Films come in all sorts of packages, and are meant for all different types of audiences. Rise of the Footsoldier: Origins has guys as its target audience, and guys alone. This will probably turn most women off because of the vulgarity and over the top violence of the film. Imagine a Guy Ritchie movie turned up a few notches on the dial and you might get a bit of sense what this film is like.
Rise of the Footsoldier: Origins is the fifth movie in the franchise, and like the first film it’s based on true events. That in itself is key, true events. That’s because they sensationalize a lot of what they show on the screen and they don’t show what actually happened. A lot of it is simply made up because the truth isn’t known. Rise of the Footsoldier: Origins tells the story of Tucker (Terry Stone), Rolfie (Roland Manookian), and Pat Tate’s (Craig Fairbrass). They rise to power in the Essex underworld and everything they do leads up to their downfall. The film even ends where the first movie begins, so it is truly an origins film.
If you haven’t seen any of the other Footsoldier films you might be a little lost going into this one. This is an origin film. But the script defines these characters well and the filmmakers make the assumption you already know what happens to them in the end. Mind you, if you’ve seen films two through four you might not even give this one a chance because other than having cult status most people haven’t really enjoyed them.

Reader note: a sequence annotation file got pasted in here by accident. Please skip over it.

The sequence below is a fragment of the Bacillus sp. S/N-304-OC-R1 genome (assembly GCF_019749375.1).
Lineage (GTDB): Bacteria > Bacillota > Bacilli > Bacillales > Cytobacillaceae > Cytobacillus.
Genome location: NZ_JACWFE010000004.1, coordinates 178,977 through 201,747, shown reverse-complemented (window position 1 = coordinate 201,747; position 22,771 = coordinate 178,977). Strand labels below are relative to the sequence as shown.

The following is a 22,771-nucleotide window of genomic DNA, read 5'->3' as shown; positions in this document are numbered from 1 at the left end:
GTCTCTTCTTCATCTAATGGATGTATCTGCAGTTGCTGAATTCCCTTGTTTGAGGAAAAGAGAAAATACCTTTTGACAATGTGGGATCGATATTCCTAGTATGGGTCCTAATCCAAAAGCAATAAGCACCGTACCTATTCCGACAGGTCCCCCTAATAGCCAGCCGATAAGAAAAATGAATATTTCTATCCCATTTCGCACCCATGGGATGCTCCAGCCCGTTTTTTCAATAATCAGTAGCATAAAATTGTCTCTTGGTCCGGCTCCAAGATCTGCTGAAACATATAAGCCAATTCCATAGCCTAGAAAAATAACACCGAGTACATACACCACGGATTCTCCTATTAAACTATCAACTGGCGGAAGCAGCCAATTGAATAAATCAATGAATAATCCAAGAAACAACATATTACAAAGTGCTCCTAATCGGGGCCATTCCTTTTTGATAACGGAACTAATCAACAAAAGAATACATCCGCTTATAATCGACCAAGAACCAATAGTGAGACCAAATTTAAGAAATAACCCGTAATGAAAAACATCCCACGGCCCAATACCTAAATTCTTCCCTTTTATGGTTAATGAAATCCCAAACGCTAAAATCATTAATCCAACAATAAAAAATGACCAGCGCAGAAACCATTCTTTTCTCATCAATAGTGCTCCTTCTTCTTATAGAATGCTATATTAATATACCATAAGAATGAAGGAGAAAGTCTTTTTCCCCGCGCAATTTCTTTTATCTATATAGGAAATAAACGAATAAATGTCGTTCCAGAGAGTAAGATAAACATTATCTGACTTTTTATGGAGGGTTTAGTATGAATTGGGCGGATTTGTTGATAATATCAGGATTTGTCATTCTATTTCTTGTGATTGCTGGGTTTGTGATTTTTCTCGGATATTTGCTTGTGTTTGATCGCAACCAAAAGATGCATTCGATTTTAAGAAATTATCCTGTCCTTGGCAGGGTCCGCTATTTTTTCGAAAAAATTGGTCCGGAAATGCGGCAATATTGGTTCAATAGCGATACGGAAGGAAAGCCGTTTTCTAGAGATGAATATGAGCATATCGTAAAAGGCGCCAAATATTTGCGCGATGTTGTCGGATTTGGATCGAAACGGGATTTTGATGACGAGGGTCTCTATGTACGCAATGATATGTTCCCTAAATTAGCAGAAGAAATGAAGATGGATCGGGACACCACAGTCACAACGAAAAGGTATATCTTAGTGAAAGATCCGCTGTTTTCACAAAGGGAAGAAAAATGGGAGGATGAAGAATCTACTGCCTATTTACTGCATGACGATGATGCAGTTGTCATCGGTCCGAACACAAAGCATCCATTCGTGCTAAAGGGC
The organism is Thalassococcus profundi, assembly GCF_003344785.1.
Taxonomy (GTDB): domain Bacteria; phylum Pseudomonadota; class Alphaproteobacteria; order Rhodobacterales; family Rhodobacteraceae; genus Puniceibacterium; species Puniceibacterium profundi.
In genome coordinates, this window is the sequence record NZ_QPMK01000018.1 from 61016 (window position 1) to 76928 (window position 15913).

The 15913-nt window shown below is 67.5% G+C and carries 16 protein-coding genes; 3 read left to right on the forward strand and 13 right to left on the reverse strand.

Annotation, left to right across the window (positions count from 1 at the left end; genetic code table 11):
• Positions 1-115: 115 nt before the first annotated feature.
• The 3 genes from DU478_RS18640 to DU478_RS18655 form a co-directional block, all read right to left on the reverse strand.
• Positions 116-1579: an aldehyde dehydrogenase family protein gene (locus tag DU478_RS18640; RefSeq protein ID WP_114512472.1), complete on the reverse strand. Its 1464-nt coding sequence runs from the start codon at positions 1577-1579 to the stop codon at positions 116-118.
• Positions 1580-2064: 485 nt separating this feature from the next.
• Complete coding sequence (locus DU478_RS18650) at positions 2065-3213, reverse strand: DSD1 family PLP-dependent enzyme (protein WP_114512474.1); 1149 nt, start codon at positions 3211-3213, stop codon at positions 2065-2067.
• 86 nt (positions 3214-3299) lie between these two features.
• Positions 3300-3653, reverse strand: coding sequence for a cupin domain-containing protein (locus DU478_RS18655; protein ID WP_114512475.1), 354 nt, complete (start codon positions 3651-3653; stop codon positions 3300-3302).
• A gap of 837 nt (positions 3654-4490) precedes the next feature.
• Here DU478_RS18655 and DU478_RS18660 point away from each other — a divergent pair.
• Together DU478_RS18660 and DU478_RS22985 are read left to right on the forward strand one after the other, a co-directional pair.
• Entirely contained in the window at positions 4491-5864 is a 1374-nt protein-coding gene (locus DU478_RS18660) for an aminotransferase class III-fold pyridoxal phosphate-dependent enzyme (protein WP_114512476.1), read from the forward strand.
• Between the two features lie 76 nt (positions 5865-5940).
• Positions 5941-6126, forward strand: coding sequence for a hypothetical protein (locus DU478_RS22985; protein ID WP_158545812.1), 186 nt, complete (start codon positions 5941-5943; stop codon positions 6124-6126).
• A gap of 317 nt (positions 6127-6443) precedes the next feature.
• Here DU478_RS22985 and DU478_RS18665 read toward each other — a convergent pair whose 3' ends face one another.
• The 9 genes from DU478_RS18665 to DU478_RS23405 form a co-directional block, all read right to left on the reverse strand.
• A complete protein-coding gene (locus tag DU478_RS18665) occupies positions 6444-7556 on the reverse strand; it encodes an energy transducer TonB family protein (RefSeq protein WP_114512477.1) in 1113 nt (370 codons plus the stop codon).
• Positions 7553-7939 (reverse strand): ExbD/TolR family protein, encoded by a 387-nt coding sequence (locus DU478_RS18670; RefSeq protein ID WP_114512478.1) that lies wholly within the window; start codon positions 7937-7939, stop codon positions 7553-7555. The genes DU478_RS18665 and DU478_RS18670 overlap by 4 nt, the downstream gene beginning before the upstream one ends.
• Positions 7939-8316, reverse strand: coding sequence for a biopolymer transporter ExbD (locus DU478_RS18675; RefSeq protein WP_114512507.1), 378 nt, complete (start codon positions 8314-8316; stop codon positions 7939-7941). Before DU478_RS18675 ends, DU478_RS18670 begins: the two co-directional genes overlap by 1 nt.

Like many long running franchises each film was worse than the one before it. Rise of the Footsoldier: Origins is better than them, but it’s not for everyone. It’s extremely violent, and full of colourful language and drugs. It toned down the violence against woman that was prevalent in the previous entries. That’s perhaps due to the rise of the #MeToo movement since the first film came out, but everything else is pretty similar to them.
British gangster movies are not for everyone, and Footsoldier films have an even smaller audience. Don’t go into this thinking you are going to watch a modern Scorsese or Coppola film. You can’t even really compare it to a Ritchie or Tarantino film either. It stands on its own. Most people who watch it probably already know that, andit will meet their expectations. For everyone else however, they will probably either shut it off shortly after starting or wonder why they sat through it all when the credits start to roll.